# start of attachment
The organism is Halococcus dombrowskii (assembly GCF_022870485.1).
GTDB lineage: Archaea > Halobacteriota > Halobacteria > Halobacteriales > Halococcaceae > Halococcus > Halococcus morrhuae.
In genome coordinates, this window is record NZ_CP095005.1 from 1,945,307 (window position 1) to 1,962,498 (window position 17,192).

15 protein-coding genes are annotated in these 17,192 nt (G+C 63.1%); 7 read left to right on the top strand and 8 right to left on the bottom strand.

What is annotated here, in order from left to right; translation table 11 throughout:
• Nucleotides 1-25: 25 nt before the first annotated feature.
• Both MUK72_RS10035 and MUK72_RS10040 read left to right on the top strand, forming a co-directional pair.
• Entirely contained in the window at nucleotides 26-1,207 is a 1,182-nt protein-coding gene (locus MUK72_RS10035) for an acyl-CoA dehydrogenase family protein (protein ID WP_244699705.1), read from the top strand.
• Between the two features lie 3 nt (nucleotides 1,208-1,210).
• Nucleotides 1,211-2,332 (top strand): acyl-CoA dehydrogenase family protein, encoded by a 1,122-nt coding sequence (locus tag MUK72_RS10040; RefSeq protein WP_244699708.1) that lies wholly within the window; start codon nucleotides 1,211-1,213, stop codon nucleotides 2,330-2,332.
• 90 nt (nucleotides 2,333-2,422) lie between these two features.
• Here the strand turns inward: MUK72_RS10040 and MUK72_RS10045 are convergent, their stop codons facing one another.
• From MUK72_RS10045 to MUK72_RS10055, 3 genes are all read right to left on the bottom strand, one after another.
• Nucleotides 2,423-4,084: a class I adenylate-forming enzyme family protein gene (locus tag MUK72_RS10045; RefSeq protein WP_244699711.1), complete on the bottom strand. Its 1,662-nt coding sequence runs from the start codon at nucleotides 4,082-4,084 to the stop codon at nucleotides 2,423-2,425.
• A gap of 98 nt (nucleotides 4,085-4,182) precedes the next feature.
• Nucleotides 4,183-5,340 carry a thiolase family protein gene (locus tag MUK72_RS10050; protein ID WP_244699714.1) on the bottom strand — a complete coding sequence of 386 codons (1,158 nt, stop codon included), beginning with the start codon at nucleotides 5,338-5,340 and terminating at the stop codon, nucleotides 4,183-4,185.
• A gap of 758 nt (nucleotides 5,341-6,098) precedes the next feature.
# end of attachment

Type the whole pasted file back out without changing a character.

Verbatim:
The organism is Halococcus dombrowskii (assembly GCF_022870485.1).
GTDB lineage: Archaea > Halobacteriota > Halobacteria > Halobacteriales > Halococcaceae > Halococcus > Halococcus morrhuae.
In genome coordinates, this window is record NZ_CP095005.1 from 1,945,307 (window position 1) to 1,962,498 (window position 17,192).

15 protein-coding genes are annotated in these 17,192 nt (G+C 63.1%); 7 read left to right on the top strand and 8 right to left on the bottom strand.

What is annotated here, in order from left to right; translation table 11 throughout:
• Nucleotides 1-25: 25 nt before the first annotated feature.
• Both MUK72_RS10035 and MUK72_RS10040 read left to right on the top strand, forming a co-directional pair.
• Entirely contained in the window at nucleotides 26-1,207 is a 1,182-nt protein-coding gene (locus MUK72_RS10035) for an acyl-CoA dehydrogenase family protein (protein ID WP_244699705.1), read from the top strand.
• Between the two features lie 3 nt (nucleotides 1,208-1,210).
• Nucleotides 1,211-2,332 (top strand): acyl-CoA dehydrogenase family protein, encoded by a 1,122-nt coding sequence (locus tag MUK72_RS10040; RefSeq protein WP_244699708.1) that lies wholly within the window; start codon nucleotides 1,211-1,213, stop codon nucleotides 2,330-2,332.
• 90 nt (nucleotides 2,333-2,422) lie between these two features.
• Here the strand turns inward: MUK72_RS10040 and MUK72_RS10045 are convergent, their stop codons facing one another.
• From MUK72_RS10045 to MUK72_RS10055, 3 genes are all read right to left on the bottom strand, one after another.
• Nucleotides 2,423-4,084: a class I adenylate-forming enzyme family protein gene (locus tag MUK72_RS10045; RefSeq protein WP_244699711.1), complete on the bottom strand. Its 1,662-nt coding sequence runs from the start codon at nucleotides 4,082-4,084 to the stop codon at nucleotides 2,423-2,425.
• A gap of 98 nt (nucleotides 4,085-4,182) precedes the next feature.
• Nucleotides 4,183-5,340 carry a thiolase family protein gene (locus tag MUK72_RS10050; protein ID WP_244699714.1) on the bottom strand — a complete coding sequence of 386 codons (1,158 nt, stop codon included), beginning with the start codon at nucleotides 5,338-5,340 and terminating at the stop codon, nucleotides 4,183-4,185.
• A gap of 758 nt (nucleotides 5,341-6,098) precedes the next feature.